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Scots across the British Empire

Yet if anyone was to benefit from the spoils of the British Empire, it was the Scots, both as merchant adventurers and colonisers of the Carolinas, Virginia and New England. More controversially, however, it was the large-scale forced depopulation of the Scottish Highlands throughout the late 18th and 19th centuries that was to have the greatest impact on the New World.

Social reformers, then and now, have a lot to answer for. In the aftermath of the almost successful Jacobite uprising of 1745, the conclusion was reached that the ancient crofting way of Highland life was not only no longer viable, but dangerous because of the fighting men it could field. As a result, entire communities were uprooted from their homes and encouraged to emigrate overseas.

The rights and wrongs of this will be dissected so long as there is a Highlander with a grievance, but Scotlandís loss was the lifeblood of the New World. What many found hard to forgive, however, is that it was a legislature based in England, operating through its agents in Scotland, which made it happen. Nevertheless, through widespread emigration was created what some of our politicians have started to refer to as "The Scottish Diaspora", a network of Scottish communities throughout America, Canada, Australia, and New Zealand. And what a network it is.

You find them managing rubber plantations in Malaya; building skyscrapers in New York, owning sheep stations in Australia, and drilling for oil in Kuwait. They run newspapers, magazines and television stations globally. They manage money in Poland, initiate Internet sites and lay pipelines in Turkey. They are international and many give their allegiances to other nations, but they still call themselves Scots.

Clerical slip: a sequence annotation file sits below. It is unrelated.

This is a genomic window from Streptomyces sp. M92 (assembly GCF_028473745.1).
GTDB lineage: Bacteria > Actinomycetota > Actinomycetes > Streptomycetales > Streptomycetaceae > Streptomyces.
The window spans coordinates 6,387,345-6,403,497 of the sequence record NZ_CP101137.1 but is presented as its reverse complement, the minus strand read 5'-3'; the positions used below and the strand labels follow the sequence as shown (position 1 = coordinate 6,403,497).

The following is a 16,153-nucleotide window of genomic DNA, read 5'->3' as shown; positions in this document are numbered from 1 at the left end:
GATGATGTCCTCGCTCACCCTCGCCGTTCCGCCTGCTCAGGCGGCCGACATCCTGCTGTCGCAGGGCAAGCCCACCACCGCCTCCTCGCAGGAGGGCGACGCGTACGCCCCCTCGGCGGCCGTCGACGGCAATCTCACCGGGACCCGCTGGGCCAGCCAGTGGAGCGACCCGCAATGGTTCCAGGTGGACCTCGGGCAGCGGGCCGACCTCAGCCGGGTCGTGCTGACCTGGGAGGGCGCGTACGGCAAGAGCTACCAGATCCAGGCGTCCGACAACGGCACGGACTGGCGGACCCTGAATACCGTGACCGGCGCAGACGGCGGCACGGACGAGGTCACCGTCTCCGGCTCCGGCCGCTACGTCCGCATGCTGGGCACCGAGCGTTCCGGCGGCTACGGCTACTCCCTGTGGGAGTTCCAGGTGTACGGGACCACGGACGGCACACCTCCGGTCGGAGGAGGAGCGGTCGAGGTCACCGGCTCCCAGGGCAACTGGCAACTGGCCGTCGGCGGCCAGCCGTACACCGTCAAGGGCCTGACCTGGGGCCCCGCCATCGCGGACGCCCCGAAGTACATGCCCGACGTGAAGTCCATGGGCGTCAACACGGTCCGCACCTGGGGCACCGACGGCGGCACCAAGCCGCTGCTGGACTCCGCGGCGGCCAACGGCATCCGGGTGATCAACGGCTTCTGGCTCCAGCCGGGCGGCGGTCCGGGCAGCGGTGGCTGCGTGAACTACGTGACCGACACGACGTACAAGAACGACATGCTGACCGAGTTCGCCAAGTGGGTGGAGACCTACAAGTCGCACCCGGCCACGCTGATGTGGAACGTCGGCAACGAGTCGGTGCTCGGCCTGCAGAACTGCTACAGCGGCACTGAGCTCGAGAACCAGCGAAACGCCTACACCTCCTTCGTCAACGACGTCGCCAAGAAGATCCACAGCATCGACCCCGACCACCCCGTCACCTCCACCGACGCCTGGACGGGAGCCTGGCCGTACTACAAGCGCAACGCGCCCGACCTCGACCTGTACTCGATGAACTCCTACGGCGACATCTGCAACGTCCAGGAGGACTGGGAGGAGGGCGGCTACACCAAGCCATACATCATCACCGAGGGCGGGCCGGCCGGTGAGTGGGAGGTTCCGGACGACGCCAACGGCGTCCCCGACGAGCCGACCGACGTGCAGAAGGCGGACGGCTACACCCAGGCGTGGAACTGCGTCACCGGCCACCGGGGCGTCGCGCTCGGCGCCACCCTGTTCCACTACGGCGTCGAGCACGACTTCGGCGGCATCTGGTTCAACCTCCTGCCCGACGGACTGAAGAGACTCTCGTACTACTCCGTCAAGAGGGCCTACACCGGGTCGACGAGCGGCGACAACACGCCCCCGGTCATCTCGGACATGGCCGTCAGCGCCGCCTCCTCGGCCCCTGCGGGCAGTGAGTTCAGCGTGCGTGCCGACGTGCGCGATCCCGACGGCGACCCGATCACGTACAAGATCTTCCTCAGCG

On 6th April, America now annually celebrates Tartan Day, the anniversary of the signing of the Declaration of Arbroath in 1320, wherein long ago nobles of Scotland demanded recognition of their rights by the Pope in Rome. Many of the same sentiments are echoed in the American Declaration of Independence and it can be no coincidence that almost half of the signatories of that document were of Scottish origin.

The number of Americans with Scottish ancestry is currently estimated at between eleven million and fifteen million. George Washington himself claimed descent from Scotlandís King Malcolm II, and no less than thirty-one presidents of the United States, from Thomas Jefferson to Ronald Reagan and William Jefferson Clinton have Scots credentials. The same is true of prime ministers of Canada, Australia and New Zealand. During the Napoleonic Wars, Marshal of France, Jacques Etienne Macdonald, was a Scot, as was his opposite number in Russia, Field Marshal Barclay de Tolly. The Scots missionary David Livingston discovered the source of the Nile and the explorer Sir John Ross traversed Baffin Bay for the first time. Scots traders created Hong Kong. So long as Britain was an ocean going nation, it was reassuring to know every shipís engineer, regardless of the nationality of the shipping line flag, was a Scot. The world was their oyster.

Nearer home, they crossed the Border to seek fame and fortune in the global ant heap of London. Could the English possibly have prospered without them? That is an impossible question to answer. It was, after all, a Scot who founded the Bank of England, and the City of London, financial centre of the world, owes everything to their native cunning.

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